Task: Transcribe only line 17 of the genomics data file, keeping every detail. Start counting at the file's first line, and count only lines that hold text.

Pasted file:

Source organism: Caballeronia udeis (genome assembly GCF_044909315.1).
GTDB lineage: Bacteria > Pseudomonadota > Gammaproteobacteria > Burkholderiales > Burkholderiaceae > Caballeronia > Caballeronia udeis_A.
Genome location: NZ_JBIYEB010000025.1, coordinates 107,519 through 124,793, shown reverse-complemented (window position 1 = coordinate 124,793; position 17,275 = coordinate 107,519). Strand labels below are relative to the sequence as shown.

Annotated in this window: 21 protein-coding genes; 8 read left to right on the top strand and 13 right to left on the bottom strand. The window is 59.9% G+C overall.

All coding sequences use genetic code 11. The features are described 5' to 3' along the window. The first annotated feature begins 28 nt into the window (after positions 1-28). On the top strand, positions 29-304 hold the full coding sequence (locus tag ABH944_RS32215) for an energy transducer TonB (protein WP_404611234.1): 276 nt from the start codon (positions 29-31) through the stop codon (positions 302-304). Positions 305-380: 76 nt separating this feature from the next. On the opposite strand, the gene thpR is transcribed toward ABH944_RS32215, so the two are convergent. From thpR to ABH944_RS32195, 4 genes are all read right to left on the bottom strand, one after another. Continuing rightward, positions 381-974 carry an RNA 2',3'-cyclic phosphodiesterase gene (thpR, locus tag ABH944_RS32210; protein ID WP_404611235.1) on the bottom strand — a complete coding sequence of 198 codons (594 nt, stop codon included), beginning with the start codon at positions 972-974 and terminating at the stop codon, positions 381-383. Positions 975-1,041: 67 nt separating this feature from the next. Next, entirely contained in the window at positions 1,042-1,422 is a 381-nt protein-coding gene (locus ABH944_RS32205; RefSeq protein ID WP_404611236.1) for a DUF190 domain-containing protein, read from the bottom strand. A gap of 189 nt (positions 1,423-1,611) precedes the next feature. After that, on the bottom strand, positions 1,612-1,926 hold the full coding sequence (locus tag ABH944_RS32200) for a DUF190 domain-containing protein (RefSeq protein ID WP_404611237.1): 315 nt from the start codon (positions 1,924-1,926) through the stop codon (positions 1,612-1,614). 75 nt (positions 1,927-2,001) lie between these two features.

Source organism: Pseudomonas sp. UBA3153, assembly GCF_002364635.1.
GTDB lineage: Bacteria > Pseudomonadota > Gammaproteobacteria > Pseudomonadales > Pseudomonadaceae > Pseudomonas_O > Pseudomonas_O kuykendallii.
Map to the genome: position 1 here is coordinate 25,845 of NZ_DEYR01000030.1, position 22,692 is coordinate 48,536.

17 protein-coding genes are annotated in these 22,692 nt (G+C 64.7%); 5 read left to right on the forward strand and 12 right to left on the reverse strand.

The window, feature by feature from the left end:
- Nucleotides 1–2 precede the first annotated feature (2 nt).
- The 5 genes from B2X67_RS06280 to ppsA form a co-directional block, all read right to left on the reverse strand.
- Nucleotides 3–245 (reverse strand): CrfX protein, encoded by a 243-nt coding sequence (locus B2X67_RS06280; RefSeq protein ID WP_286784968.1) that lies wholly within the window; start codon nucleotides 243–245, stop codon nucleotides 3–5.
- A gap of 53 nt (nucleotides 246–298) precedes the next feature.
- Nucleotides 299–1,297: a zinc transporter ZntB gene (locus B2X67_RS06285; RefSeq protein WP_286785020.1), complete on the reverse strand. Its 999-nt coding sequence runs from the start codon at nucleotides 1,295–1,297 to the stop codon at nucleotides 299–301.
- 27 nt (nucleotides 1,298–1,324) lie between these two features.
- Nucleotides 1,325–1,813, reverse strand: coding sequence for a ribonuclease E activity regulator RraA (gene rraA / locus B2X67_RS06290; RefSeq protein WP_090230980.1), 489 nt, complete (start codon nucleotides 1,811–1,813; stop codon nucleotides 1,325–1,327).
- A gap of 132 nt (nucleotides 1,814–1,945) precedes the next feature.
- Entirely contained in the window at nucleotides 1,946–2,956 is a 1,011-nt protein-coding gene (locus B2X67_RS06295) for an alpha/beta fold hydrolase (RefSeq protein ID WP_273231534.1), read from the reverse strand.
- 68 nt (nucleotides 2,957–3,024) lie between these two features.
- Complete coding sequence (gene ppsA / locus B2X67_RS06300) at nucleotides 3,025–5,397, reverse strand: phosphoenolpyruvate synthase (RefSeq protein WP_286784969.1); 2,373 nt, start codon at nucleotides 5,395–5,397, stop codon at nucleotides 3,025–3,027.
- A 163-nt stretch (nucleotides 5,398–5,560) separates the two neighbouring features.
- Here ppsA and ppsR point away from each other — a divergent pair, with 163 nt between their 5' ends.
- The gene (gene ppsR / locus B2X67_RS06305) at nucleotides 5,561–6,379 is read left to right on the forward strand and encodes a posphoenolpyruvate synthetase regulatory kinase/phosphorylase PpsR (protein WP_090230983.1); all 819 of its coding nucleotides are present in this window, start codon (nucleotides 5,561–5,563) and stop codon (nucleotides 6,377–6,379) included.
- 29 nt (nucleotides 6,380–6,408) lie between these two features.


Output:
- Nucleotides 1,325–1,813, reverse strand: coding sequence for a ribonuclease E activity regulator RraA (gene rraA / locus B2X67_RS06290; RefSeq protein WP_090230980.1), 489 nt, complete (start codon nucleotides 1,811–1,813; stop codon nucleotides 1,325–1,327).